Remember the time when you were busy typing something on your computer, and your co-worker stopped by to share the biggest gossip of the day? You did not fully hear what they said but somehow knew the gossip even before they finished repeating themselves. How? Here is when echoic memory comes into play. Whatever your co-worker repeated sounded familiar because even though you weren’t paying attention, your echoic memory had heard them the first time they communicated.
Unveiling Your Echoic Memory: The Role of Active Listening
Want to check your echoic memory?  Here is a quick memory exercise to test it:
- Take a stopwatch and set a timer for one minute. Get comfortable and disable any noise-cancellation devices around you.
- Start the timer and close your eyes, just quietly listening to your surroundings.
- As soon as the alarm rings, spend another minute recalling all nonverbal sounds you heard during the last minute and make a list of them.
- Think hard about which of the sounds mentioned on the list you can recall hearing before you turn on the timer and close your eyes.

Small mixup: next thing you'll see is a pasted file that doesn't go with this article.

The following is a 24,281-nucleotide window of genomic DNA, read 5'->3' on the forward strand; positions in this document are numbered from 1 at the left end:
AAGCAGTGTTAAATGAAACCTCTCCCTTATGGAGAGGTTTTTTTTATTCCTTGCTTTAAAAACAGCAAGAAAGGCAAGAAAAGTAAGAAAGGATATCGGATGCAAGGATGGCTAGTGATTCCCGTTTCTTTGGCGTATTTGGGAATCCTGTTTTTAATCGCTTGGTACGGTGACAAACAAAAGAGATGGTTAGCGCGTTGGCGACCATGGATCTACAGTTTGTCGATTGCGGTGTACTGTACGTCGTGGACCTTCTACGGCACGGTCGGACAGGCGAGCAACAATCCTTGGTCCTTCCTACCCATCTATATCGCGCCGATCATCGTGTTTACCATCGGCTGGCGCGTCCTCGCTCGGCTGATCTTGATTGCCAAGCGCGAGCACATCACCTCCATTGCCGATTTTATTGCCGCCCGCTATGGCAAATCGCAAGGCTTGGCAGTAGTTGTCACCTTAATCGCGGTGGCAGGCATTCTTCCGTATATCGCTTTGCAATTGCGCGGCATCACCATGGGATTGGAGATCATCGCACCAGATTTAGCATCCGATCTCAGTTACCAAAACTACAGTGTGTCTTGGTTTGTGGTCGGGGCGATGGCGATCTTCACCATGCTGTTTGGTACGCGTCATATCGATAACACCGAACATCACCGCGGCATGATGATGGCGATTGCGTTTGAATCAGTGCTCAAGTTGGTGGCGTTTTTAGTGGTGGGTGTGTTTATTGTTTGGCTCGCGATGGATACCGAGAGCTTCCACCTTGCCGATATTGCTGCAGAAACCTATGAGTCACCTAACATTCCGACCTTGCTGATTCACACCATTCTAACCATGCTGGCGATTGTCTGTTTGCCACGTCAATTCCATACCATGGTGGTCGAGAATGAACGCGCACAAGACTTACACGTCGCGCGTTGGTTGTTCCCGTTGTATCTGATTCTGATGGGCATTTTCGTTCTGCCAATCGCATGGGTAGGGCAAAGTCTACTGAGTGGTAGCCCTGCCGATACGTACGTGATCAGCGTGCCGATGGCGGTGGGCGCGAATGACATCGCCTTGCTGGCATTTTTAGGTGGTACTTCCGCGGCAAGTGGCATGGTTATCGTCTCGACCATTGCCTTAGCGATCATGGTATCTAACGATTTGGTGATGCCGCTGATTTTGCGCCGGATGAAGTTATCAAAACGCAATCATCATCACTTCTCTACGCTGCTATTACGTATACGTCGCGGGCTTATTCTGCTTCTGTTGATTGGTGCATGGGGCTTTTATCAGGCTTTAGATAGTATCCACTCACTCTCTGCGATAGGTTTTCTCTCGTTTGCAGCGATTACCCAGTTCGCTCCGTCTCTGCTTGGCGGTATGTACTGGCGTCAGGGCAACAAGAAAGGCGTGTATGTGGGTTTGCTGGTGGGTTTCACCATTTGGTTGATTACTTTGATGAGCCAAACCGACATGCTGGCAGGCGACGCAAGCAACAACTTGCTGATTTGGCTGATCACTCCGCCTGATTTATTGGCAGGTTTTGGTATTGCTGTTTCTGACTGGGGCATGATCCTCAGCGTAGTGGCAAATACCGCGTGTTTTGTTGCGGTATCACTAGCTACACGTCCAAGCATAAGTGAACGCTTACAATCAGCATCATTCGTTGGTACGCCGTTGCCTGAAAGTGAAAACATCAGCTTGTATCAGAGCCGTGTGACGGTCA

You will be surprised to know that many of the sounds mentioned on the list are the ones you have already been listening to before this little exercise. These sounds, such as the sounds of your breathing, were probably there all the time, and your echoic memory was recording them, but your mind chose to buffer them, so you did not pay much attention to them. So, what can you do to increase your awareness of your echoic memory? The answer is active listening.
Active listening is a great way to enhance your awareness of echoic memory. For instance, consider concentrating on the nonverbal sounds around you as you go for a morning walk or pay attention to all sorts of sounds, such as text dings, ringtones, or other electronic sounds that you otherwise ignore, as you sip on your hot beverage in a coffee house. After these sessions, don’t forget to log all the sounds you remember in your memory journal.